Sotheby’s New York, 5 October 1995, Sale 6747, Lot 344
A tightly cropped variant of one image:
Man Ray 1890-1976 (London, 1994), pl. 114
Emmanuelle de l’Ecotais and Alain Sayag, eds., Man Ray: Photography and its Double (Musée National d’Art Moderne, Centre Georges Pompidou, 1998), p. 134
In addition to his film and theatre work, Thomas Koerfer has been continually engaged in the art world of Zürich and is an adventurous and keen-eyed collector of contemporary art and photographs. He was for many years on the board of the Kunsthalle Zürich and served as president of the foundation committee of the Fotomuseum Winterthur for 12 years. His collection, the subject of the 2004 book, Stripped Bare: The Body Revealed in Contemporary Art, will be shown at the Kunsthaus Zürich in June of 2015.
This suite of sensual images shows Man Ray's lover and muse, Lee Miller. Man Ray had met the young and beautiful American Lee Miller in Paris in 1929, and she became his studio assistant and then his lover. A fine photographer in her own right, Miller was linked to Man Ray for three years, a tumultuous period in which she inspired some of Man Ray's most famous photographs and paintings.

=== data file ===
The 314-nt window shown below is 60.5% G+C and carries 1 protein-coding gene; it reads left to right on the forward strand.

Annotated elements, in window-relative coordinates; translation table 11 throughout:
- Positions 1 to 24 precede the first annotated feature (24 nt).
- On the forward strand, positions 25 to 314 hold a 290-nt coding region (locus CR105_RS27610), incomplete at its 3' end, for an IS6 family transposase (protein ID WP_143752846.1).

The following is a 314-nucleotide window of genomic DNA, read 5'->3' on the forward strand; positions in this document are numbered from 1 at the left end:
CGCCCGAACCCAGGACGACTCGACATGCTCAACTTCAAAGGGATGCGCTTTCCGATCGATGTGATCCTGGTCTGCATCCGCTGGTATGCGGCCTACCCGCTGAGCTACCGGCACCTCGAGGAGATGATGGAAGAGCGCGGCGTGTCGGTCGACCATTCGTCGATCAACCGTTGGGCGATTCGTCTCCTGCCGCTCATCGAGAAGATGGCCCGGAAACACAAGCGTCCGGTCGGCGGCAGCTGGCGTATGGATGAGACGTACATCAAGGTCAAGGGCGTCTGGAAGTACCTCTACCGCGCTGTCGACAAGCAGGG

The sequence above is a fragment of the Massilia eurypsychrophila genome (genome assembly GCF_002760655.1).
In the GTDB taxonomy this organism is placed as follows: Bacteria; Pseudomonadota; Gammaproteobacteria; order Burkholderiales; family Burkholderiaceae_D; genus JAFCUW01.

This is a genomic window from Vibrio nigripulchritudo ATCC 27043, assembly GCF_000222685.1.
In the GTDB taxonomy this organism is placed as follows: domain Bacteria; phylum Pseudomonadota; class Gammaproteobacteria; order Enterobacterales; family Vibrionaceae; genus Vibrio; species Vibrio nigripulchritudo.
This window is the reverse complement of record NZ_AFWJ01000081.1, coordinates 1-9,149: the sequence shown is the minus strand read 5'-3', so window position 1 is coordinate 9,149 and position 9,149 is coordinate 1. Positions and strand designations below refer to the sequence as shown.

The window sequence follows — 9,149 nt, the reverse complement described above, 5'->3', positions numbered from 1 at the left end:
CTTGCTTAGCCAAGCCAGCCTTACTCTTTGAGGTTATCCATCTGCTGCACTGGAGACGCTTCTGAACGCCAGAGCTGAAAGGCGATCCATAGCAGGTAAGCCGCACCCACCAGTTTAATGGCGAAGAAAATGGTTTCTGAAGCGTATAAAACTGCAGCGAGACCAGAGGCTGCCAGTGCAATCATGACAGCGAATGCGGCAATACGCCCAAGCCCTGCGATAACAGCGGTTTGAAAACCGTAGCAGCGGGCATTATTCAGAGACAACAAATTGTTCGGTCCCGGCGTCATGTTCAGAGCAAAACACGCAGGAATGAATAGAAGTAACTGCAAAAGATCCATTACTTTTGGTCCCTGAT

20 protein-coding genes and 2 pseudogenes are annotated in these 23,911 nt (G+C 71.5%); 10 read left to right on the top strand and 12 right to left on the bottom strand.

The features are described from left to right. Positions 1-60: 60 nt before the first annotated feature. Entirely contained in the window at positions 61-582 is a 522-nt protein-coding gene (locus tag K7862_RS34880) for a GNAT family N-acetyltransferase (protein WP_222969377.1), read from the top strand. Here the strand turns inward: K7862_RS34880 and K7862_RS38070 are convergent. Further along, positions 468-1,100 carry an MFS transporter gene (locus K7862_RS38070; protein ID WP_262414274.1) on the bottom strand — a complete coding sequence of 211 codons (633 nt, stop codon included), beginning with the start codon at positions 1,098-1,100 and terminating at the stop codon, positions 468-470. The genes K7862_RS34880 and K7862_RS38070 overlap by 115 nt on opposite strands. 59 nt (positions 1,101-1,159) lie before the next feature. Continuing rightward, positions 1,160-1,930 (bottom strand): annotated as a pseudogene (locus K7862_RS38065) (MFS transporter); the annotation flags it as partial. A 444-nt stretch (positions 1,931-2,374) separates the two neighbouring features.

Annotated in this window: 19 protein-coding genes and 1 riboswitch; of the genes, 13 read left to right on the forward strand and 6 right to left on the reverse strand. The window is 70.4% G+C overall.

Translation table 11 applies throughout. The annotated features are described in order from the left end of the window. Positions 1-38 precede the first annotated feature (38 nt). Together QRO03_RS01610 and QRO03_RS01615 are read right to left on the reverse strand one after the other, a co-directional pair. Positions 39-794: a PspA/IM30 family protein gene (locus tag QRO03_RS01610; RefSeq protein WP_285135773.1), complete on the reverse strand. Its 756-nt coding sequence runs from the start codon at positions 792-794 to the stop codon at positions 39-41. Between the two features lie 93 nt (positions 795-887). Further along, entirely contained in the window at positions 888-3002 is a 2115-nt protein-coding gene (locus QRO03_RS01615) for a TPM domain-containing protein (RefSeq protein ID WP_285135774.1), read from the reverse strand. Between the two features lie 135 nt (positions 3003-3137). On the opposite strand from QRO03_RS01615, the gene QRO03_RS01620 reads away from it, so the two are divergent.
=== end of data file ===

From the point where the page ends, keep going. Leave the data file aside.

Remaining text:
The photographs offered here are a perfect collaboration between photographer and model. In these images, Miller shifts her body in relation to the sunlight, manipulating both the window and the curtain, creating a series of sensual tableaux. Throughout, Man Ray makes inventive use of natural light filtered through curtains to delineate the contours of Miller’s form. The sunlight passing through the mesh-patterned curtains projects lines of latitude and longitude onto Miller, creating an erotic topographical map of her body. This effect is most pronounced in the first image of this trio, which Man Ray cropped radically in subsequent prints to focus solely on Miller’s torso. As in Man Ray’s other great nude studies, these three images show the photographer’s ability to combine a classic depiction of the nude with a distinctly novel photographic approach.
This series comes from a session during which at least four exposures were made; the negatives are in the collection of the Centre Pompidou, Paris. As of this writing, other prints of these images, in this full-frame format, have not been located.
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